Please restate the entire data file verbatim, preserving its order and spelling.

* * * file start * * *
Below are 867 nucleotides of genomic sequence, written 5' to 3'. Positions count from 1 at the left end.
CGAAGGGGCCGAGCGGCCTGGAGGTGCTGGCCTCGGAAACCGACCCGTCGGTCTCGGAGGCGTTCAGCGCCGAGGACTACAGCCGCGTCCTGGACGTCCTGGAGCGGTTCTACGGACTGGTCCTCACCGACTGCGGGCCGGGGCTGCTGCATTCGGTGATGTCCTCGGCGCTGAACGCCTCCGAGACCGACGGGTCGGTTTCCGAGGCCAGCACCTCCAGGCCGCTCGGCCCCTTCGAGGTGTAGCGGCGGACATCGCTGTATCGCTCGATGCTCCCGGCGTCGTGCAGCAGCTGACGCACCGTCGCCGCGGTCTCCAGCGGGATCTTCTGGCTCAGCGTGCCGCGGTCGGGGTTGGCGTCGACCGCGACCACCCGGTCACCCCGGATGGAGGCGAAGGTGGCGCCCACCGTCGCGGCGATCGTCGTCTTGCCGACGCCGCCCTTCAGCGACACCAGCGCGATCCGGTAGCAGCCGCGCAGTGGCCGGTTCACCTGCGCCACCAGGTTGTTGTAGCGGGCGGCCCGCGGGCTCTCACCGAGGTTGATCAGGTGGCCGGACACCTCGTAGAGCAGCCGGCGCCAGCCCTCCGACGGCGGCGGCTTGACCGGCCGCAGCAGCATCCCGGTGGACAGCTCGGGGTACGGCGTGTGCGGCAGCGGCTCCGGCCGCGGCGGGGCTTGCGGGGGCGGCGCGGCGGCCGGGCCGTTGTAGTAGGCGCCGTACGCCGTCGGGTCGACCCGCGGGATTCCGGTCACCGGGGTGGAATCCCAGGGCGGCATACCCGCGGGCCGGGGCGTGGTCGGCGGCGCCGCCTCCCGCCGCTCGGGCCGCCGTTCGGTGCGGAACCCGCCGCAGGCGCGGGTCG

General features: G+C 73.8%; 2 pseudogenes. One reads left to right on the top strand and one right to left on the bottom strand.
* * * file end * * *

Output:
Below are 867 nucleotides of genomic sequence, written 5' to 3'. Positions count from 1 at the left end.
CGAAGGGGCCGAGCGGCCTGGAGGTGCTGGCCTCGGAAACCGACCCGTCGGTCTCGGAGGCGTTCAGCGCCGAGGACTACAGCCGCGTCCTGGACGTCCTGGAGCGGTTCTACGGACTGGTCCTCACCGACTGCGGGCCGGGGCTGCTGCATTCGGTGATGTCCTCGGCGCTGAACGCCTCCGAGACCGACGGGTCGGTTTCCGAGGCCAGCACCTCCAGGCCGCTCGGCCCCTTCGAGGTGTAGCGGCGGACATCGCTGTATCGCTCGATGCTCCCGGCGTCGTGCAGCAGCTGACGCACCGTCGCCGCGGTCTCCAGCGGGATCTTCTGGCTCAGCGTGCCGCGGTCGGGGTTGGCGTCGACCGCGACCACCCGGTCACCCCGGATGGAGGCGAAGGTGGCGCCCACCGTCGCGGCGATCGTCGTCTTGCCGACGCCGCCCTTCAGCGACACCAGCGCGATCCGGTAGCAGCCGCGCAGTGGCCGGTTCACCTGCGCCACCAGGTTGTTGTAGCGGGCGGCCCGCGGGCTCTCACCGAGGTTGATCAGGTGGCCGGACACCTCGTAGAGCAGCCGGCGCCAGCCCTCCGACGGCGGCGGCTTGACCGGCCGCAGCAGCATCCCGGTGGACAGCTCGGGGTACGGCGTGTGCGGCAGCGGCTCCGGCCGCGGCGGGGCTTGCGGGGGCGGCGCGGCGGCCGGGCCGTTGTAGTAGGCGCCGTACGCCGTCGGGTCGACCCGCGGGATTCCGGTCACCGGGGTGGAATCCCAGGGCGGCATACCCGCGGGCCGGGGCGTGGTCGGCGGCGCCGCCTCCCGCCGCTCGGGCCGCCGTTCGGTGCGGAACCCGCCGCAGGCGCGGGTCG

General features: G+C 73.8%; 2 pseudogenes. One reads left to right on the top strand and one right to left on the bottom strand.